Posted January 18, 2013
Today, in real time, is January 18, 2013. There are two parts to this blog entry.
The first one is new. The Times two days ago had an article by Eduardo Porter in the column Economic Scene. He reports on a new book which focuses on the success or failure of public and private organizations. The book is called “The Org: The Underlying Logic of the Office,” by Ray Fisman and Tim Sullivan. Porter quotes the book, “If what gets measured is what gets managed, then what gets managed is what gets done.”
The point of the quote is that very often the most important aspects of a job are not measurable. In that case, they are ignored while the focus on the organization is on the more trivial measurable aspects, and the overview is lost.
This is an essential weakness in most analyses of music in our times, and is very interesting to me in that regard.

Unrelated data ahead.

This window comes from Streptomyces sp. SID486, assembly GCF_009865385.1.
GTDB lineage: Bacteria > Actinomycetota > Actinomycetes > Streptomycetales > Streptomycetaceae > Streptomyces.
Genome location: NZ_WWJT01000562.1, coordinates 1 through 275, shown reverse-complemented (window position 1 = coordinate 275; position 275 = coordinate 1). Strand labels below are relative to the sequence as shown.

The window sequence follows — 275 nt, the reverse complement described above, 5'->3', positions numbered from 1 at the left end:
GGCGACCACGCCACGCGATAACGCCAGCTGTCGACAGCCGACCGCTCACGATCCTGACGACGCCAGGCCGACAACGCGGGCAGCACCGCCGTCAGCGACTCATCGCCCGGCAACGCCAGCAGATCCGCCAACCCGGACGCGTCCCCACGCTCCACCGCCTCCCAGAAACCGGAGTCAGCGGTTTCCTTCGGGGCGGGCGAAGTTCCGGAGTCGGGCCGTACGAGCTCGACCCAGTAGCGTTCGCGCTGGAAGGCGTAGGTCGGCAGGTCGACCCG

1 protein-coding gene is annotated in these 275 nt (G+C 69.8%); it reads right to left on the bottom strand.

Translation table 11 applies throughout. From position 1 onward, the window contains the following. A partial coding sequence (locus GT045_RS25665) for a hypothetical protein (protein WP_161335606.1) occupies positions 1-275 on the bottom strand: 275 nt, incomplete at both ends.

But also this is something of which we at Moscow 57 are very cognizant, and our ability to emphasize those things which are not easily measurable but are most important is one of the strengths of our organization.
Here is the second part of today’s blog.
On October 2, 2010, I emailed this.
Here is a quote from Johnson. I assume it’s Samuel Johnson, but maybe it’s Shmuel Johnson. Either way, here it is.
“All the performances of human art, at which we look with praise or wonder, are instances of the resistless force of perseverance: it is by this that the quarry becomes a pyramid, and that distant countries are united with canals. If a man was to compare the effect of a single stroke of the pick-ax, or of one impression of the spade with the general design and last result, he would be overwhelmed by the sense of their disproportion; yet those petty operations, incessantly continued, in time surmount the greatest difficulties, and mountains are leveled, and oceans bounded, by the slender force of human beings.”
Ellen commented on my calling Samuel Johnson Schmuel. I replied with the first reference to the word Nudzh:
If it’s Samuel, it’s a bon mot. If it’s Schmuel, it’s a nudzh.